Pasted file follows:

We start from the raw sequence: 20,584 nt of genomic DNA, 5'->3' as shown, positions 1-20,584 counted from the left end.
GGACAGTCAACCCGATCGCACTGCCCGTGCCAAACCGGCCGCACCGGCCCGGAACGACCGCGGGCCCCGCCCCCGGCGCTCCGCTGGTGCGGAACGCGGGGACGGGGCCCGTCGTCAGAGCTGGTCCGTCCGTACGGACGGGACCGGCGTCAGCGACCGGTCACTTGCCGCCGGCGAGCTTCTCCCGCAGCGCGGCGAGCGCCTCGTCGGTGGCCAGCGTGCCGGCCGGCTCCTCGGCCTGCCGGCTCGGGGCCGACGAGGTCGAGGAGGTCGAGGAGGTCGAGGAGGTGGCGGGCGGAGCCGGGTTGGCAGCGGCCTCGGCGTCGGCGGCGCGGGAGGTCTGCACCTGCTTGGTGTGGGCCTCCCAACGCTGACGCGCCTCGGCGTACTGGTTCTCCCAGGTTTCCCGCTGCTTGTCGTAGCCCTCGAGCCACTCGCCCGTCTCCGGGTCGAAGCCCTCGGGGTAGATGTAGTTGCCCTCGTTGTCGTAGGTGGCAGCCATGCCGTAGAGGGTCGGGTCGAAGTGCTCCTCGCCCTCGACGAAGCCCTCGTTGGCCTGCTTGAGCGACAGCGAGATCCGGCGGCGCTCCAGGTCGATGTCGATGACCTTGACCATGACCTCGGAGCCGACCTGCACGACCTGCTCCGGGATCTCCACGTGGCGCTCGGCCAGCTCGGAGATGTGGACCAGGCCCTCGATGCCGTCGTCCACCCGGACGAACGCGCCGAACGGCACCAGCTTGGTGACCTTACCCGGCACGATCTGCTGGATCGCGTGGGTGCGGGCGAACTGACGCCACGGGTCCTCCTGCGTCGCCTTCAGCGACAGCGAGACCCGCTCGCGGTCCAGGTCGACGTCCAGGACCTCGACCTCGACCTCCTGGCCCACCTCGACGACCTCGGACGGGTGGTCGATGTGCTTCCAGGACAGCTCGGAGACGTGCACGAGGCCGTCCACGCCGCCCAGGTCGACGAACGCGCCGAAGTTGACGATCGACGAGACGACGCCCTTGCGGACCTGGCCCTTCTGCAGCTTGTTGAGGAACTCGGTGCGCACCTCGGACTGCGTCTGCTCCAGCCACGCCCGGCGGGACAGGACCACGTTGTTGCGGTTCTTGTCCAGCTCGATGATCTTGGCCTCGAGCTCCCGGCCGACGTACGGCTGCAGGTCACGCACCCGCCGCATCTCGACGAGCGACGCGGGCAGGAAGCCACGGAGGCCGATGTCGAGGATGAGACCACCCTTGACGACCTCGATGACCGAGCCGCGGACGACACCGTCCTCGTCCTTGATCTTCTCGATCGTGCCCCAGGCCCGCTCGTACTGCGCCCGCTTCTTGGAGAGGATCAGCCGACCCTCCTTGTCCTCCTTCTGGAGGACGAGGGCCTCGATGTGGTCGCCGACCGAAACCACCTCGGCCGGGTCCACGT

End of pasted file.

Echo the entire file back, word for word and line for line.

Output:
We start from the raw sequence: 20,584 nt of genomic DNA, 5'->3' as shown, positions 1-20,584 counted from the left end.
GGACAGTCAACCCGATCGCACTGCCCGTGCCAAACCGGCCGCACCGGCCCGGAACGACCGCGGGCCCCGCCCCCGGCGCTCCGCTGGTGCGGAACGCGGGGACGGGGCCCGTCGTCAGAGCTGGTCCGTCCGTACGGACGGGACCGGCGTCAGCGACCGGTCACTTGCCGCCGGCGAGCTTCTCCCGCAGCGCGGCGAGCGCCTCGTCGGTGGCCAGCGTGCCGGCCGGCTCCTCGGCCTGCCGGCTCGGGGCCGACGAGGTCGAGGAGGTCGAGGAGGTCGAGGAGGTGGCGGGCGGAGCCGGGTTGGCAGCGGCCTCGGCGTCGGCGGCGCGGGAGGTCTGCACCTGCTTGGTGTGGGCCTCCCAACGCTGACGCGCCTCGGCGTACTGGTTCTCCCAGGTTTCCCGCTGCTTGTCGTAGCCCTCGAGCCACTCGCCCGTCTCCGGGTCGAAGCCCTCGGGGTAGATGTAGTTGCCCTCGTTGTCGTAGGTGGCAGCCATGCCGTAGAGGGTCGGGTCGAAGTGCTCCTCGCCCTCGACGAAGCCCTCGTTGGCCTGCTTGAGCGACAGCGAGATCCGGCGGCGCTCCAGGTCGATGTCGATGACCTTGACCATGACCTCGGAGCCGACCTGCACGACCTGCTCCGGGATCTCCACGTGGCGCTCGGCCAGCTCGGAGATGTGGACCAGGCCCTCGATGCCGTCGTCCACCCGGACGAACGCGCCGAACGGCACCAGCTTGGTGACCTTACCCGGCACGATCTGCTGGATCGCGTGGGTGCGGGCGAACTGACGCCACGGGTCCTCCTGCGTCGCCTTCAGCGACAGCGAGACCCGCTCGCGGTCCAGGTCGACGTCCAGGACCTCGACCTCGACCTCCTGGCCCACCTCGACGACCTCGGACGGGTGGTCGATGTGCTTCCAGGACAGCTCGGAGACGTGCACGAGGCCGTCCACGCCGCCCAGGTCGACGAACGCGCCGAAGTTGACGATCGACGAGACGACGCCCTTGCGGACCTGGCCCTTCTGCAGCTTGTTGAGGAACTCGGTGCGCACCTCGGACTGCGTCTGCTCCAGCCACGCCCGGCGGGACAGGACCACGTTGTTGCGGTTCTTGTCCAGCTCGATGATCTTGGCCTCGAGCTCCCGGCCGACGTACGGCTGCAGGTCACGCACCCGCCGCATCTCGACGAGCGACGCGGGCAGGAAGCCACGGAGGCCGATGTCGAGGATGAGACCACCCTTGACGACCTCGATGACCGAGCCGCGGACGACACCGTCCTCGTCCTTGATCTTCTCGATCGTGCCCCAGGCCCGCTCGTACTGCGCCCGCTTCTTGGAGAGGATCAGCCGACCCTCCTTGTCCTCCTTCTGGAGGACGAGGGCCTCGATGTGGTCGCCGACCGAAACCACCTCGGCCGGGTCCACGT